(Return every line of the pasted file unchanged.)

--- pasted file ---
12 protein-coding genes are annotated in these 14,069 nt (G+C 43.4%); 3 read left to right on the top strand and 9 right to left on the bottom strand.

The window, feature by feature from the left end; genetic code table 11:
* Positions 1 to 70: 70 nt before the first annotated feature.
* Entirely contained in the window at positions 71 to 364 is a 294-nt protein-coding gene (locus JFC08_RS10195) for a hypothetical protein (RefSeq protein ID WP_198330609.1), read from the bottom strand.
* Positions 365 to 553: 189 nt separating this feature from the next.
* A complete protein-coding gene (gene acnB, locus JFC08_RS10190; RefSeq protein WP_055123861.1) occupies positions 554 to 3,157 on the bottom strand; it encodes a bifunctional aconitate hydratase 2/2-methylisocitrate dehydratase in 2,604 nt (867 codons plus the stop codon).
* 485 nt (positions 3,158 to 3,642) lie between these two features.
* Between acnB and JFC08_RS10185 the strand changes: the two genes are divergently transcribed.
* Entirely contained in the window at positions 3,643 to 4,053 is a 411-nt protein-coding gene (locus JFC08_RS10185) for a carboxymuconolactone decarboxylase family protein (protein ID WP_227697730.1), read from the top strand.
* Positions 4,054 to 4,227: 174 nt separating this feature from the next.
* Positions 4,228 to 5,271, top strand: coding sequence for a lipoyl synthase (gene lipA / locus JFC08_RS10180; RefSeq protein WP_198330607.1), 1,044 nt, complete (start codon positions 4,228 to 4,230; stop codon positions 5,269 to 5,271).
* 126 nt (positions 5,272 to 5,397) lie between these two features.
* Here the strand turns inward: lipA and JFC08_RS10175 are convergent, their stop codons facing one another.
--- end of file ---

12 protein-coding genes are annotated in these 14,069 nt (G+C 43.4%); 3 read left to right on the top strand and 9 right to left on the bottom strand.

The window, feature by feature from the left end; genetic code table 11:
* Positions 1 to 70: 70 nt before the first annotated feature.
* Entirely contained in the window at positions 71 to 364 is a 294-nt protein-coding gene (locus JFC08_RS10195) for a hypothetical protein (RefSeq protein ID WP_198330609.1), read from the bottom strand.
* Positions 365 to 553: 189 nt separating this feature from the next.
* A complete protein-coding gene (gene acnB, locus JFC08_RS10190; RefSeq protein WP_055123861.1) occupies positions 554 to 3,157 on the bottom strand; it encodes a bifunctional aconitate hydratase 2/2-methylisocitrate dehydratase in 2,604 nt (867 codons plus the stop codon).
* 485 nt (positions 3,158 to 3,642) lie between these two features.
* Between acnB and JFC08_RS10185 the strand changes: the two genes are divergently transcribed.
* Entirely contained in the window at positions 3,643 to 4,053 is a 411-nt protein-coding gene (locus JFC08_RS10185) for a carboxymuconolactone decarboxylase family protein (protein ID WP_227697730.1), read from the top strand.
* Positions 4,054 to 4,227: 174 nt separating this feature from the next.
* Positions 4,228 to 5,271, top strand: coding sequence for a lipoyl synthase (gene lipA / locus JFC08_RS10180; RefSeq protein WP_198330607.1), 1,044 nt, complete (start codon positions 4,228 to 4,230; stop codon positions 5,269 to 5,271).
* 126 nt (positions 5,272 to 5,397) lie between these two features.
* Here the strand turns inward: lipA and JFC08_RS10175 are convergent, their stop codons facing one another.